(vacuum) which it is subjected to. As fuel is subjected to any kind
of vacuum, vapor will be produced. As fuel is subjected to various
degrees of specific gravity, vacuum vapors will be produced in
various amounts and engine performance deteriorates as a result.
"For example, a dirty fuel filter
vacuum, increases the vapor being produced," Ekstam explained.
An engine performs best with clean fuel
filters, and as they restrict little by little, engine performance
deteriorates little by little. Once the filter reaches a point of
restriction to where the engine's maintenance guide indicates
changing, or when you decide the lack of performance is intolerable,
you'll change the filter, gaining back the lost performance.
Even with a clean filter flow is
restricted, everyone understands this.
"Did you know that every 90-degree
angle of fuel line fitting is worth about 13 feet of fuel line
restriction?" Ekstam said.
This is why Ekstam suggests you should
be using mandrel bent fittings especially when the FASS system is not
being incorporated into your application. A 90-degree or "T"
fitting introduces what is referred to as a liquid eddy current,
which creates a restriction while introducing more entrained air and
vapor. When the inside diameter is doubled, the flow is quadrupled.
Manufactures have reduced the amount of air and vapor by simply
enlarging the size of fuel lines along with fuel filters.
Stationary vs. Agitated
Fuel agitation is another major cause
of air in fuel. This is one reason why a diesel engine performs
better after the truck has been sitting for some time.
It is easy to notice how much smoother,
stronger and quieter an engine feels at the start of a drive compared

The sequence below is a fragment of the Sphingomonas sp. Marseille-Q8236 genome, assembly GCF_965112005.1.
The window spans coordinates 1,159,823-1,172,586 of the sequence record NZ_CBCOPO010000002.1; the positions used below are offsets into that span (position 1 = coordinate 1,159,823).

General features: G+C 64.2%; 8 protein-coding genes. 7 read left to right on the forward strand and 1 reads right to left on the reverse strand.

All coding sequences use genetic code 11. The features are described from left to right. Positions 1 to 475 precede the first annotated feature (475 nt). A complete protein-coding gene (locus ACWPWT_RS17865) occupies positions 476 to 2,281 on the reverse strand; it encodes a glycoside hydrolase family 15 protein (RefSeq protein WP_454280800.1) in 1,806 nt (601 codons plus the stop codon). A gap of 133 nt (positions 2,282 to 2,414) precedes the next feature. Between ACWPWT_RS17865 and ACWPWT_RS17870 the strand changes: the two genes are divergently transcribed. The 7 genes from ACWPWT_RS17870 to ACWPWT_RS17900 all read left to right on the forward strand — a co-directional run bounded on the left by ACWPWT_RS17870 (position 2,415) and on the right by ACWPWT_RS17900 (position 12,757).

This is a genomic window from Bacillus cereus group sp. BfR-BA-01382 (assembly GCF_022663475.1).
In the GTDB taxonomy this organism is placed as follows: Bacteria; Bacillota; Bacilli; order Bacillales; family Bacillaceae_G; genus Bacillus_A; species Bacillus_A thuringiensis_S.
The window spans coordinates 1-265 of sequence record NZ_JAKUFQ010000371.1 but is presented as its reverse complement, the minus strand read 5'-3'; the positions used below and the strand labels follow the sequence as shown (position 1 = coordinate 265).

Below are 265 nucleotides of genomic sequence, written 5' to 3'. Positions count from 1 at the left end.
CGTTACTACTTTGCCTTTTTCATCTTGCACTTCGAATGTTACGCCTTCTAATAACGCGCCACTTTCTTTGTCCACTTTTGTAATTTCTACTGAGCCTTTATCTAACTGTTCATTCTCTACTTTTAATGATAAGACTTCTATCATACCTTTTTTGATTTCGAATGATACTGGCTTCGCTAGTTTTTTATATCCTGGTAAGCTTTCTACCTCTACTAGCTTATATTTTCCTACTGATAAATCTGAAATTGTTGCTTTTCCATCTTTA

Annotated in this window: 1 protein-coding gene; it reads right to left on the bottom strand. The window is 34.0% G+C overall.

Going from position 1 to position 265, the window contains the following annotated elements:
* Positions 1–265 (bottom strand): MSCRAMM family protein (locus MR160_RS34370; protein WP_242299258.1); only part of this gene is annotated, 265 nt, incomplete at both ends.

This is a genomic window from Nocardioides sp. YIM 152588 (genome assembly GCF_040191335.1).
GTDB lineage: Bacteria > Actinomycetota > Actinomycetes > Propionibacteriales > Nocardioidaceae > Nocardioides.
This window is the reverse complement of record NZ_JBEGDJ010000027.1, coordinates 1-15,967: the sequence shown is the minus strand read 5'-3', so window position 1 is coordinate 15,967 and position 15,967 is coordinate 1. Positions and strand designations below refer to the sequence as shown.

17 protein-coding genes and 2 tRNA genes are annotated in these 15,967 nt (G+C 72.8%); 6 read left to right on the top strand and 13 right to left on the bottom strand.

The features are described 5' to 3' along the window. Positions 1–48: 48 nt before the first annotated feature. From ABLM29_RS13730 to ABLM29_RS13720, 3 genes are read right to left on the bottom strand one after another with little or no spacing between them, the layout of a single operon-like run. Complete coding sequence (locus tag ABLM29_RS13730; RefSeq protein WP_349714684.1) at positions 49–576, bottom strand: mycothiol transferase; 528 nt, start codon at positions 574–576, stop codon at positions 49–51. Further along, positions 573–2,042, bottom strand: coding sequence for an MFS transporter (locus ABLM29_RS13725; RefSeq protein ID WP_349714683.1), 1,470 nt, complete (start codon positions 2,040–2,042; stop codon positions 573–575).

to other times when the engine has been running for hours upon hours.
Studies from FASS have shown the amount of entrained air in fuel
after 1.5 hours of traveling is equivalent to the vapor being
produced from a filter with 11.5 inches of vacuum/restriction. Most
engine manufacturers don't want to experience more than approximately
7 inches of restriction in a worst-case scenario.
Air and vapor steal lubricating
properties of fuel to the injection system. Fuel creates a barrier
between the metal surfaces, like oil creates a barrier between the
connecting rods and the crank shaft. Whenever there is a lack of
lubrication, galling and scoring will occur from metal-to-metal
contact. Some metal-to-metal contact will completely seize the
operation of that component.
"Have you ever heard of a hung
plunger?" Ekstam asks. "Lack of lubrication is the major cause of
A lot of people just buy the FASS
filtration system for filtering dirt and water, but they're starting
to learn the importance of air. Some models of diesel truck seem to
go through injectors one right after another, but after installing
the FASS system, they discover that in addition to improved
performance, they almost never have to replace their injectors.
"You never know where you're going to
be when that injector goes, so making that last longer is a big
deal," Ekstam said.
FASS is working hard to convey their
message to the diesel truck industry, and what drives them is their
belief that their product is superior and always improving.
"At one time our product was loud,
because we didn't care much about sound coming off of semis,"
Ekstam remembered. "But now we're much, much quieter for consumer